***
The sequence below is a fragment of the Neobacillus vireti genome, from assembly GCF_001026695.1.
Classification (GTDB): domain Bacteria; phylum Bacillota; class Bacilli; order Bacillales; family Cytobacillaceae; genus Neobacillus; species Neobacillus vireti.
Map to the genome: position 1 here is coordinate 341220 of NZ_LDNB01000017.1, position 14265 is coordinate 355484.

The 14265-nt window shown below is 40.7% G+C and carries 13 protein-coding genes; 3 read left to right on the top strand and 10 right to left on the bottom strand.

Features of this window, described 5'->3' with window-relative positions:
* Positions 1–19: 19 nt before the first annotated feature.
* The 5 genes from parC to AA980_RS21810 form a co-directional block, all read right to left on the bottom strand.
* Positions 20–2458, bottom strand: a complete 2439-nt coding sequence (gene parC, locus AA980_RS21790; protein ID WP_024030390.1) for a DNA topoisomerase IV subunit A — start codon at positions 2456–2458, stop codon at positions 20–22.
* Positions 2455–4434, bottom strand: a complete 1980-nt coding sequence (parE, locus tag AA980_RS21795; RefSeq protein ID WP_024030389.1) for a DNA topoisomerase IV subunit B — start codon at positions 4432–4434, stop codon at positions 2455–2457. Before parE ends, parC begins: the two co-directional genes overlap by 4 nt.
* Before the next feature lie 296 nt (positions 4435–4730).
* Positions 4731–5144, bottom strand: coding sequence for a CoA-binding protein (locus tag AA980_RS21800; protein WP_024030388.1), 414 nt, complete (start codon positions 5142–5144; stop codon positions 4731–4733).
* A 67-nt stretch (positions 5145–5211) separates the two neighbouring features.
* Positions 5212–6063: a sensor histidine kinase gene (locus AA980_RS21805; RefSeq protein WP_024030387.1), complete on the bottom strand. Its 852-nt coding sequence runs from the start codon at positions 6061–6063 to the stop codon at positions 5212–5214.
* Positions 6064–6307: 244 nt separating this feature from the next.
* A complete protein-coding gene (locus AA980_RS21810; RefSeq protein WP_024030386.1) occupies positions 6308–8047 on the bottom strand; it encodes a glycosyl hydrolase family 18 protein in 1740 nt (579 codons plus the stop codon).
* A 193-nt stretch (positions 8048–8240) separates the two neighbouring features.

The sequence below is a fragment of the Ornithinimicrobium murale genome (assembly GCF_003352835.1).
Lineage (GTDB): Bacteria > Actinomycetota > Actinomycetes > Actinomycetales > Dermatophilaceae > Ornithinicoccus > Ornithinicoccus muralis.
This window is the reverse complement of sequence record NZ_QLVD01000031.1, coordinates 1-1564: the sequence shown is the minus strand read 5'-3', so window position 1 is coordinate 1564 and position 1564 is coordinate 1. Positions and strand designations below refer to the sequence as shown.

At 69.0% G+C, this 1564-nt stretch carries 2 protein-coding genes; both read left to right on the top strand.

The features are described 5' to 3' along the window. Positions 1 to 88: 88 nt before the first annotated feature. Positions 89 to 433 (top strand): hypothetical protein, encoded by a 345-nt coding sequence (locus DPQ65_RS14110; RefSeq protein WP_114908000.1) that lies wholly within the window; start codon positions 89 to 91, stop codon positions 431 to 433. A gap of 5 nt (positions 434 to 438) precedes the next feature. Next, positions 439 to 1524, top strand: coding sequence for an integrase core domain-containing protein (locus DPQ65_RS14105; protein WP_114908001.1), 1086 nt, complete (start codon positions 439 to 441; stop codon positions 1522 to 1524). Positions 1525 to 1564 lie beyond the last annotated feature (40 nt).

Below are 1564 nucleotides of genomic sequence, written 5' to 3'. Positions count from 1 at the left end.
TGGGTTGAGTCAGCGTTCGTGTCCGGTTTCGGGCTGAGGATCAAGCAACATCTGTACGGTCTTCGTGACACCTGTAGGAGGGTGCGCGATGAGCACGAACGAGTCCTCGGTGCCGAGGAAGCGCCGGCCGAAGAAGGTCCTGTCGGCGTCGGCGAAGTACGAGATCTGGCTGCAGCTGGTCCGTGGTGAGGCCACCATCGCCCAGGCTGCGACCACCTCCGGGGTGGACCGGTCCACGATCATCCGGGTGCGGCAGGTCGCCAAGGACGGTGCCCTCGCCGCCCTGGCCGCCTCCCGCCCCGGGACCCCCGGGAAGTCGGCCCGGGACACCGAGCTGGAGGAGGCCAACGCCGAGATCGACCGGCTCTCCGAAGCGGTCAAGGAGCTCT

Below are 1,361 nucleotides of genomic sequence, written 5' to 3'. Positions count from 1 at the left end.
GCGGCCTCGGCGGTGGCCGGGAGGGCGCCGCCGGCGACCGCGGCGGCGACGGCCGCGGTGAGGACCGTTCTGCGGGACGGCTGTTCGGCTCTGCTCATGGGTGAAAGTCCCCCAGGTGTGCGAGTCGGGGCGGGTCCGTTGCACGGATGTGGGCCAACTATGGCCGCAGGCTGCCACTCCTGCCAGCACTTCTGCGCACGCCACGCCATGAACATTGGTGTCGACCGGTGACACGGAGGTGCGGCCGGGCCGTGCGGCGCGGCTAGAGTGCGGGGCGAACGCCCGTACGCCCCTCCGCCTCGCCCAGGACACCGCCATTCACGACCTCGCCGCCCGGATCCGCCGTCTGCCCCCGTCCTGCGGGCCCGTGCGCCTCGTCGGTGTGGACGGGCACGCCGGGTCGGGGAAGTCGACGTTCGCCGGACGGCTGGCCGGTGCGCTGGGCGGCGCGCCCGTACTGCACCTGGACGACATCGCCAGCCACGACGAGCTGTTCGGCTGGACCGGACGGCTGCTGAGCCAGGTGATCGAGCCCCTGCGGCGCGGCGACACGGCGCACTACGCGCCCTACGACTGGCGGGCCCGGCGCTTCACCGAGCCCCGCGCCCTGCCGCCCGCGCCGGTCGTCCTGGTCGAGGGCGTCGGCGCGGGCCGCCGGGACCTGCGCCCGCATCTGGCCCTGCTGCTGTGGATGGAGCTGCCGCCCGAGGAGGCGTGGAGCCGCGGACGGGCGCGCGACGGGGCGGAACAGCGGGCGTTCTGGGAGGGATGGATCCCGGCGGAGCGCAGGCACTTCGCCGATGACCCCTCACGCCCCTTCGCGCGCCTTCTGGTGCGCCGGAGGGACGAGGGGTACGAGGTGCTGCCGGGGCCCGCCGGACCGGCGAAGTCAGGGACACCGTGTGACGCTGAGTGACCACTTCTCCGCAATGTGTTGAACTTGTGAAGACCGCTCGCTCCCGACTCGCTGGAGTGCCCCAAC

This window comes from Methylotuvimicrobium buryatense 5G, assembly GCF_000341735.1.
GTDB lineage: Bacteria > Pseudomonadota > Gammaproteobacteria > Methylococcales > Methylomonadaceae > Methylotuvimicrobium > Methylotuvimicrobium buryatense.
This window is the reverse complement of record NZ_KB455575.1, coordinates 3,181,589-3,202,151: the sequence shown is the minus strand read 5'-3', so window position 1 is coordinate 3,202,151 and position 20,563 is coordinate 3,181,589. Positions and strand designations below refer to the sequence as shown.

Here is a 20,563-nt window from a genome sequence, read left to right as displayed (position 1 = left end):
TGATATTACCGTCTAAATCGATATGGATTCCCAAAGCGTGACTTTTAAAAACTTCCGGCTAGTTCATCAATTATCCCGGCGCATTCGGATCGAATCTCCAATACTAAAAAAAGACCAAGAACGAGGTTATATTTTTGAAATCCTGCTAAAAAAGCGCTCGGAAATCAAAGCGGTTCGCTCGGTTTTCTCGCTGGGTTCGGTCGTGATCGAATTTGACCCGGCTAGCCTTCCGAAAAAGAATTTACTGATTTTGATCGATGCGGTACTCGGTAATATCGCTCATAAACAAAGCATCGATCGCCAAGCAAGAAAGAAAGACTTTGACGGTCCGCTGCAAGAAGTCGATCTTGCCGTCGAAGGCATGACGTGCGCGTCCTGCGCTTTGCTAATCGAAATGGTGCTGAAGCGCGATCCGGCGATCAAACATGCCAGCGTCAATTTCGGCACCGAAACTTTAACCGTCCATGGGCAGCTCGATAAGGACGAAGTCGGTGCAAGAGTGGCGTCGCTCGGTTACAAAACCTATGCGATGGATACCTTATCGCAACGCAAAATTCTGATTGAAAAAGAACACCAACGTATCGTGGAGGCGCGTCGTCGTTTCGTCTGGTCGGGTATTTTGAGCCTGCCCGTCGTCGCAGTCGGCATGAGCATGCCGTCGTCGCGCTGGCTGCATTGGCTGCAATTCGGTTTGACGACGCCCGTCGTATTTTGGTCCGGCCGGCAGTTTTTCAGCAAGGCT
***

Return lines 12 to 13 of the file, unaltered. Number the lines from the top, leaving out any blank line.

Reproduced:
* A 67-nt stretch (positions 5145–5211) separates the two neighbouring features.
* Positions 5212–6063: a sensor histidine kinase gene (locus AA980_RS21805; RefSeq protein WP_024030387.1), complete on the bottom strand. Its 852-nt coding sequence runs from the start codon at positions 6061–6063 to the stop codon at positions 5212–5214.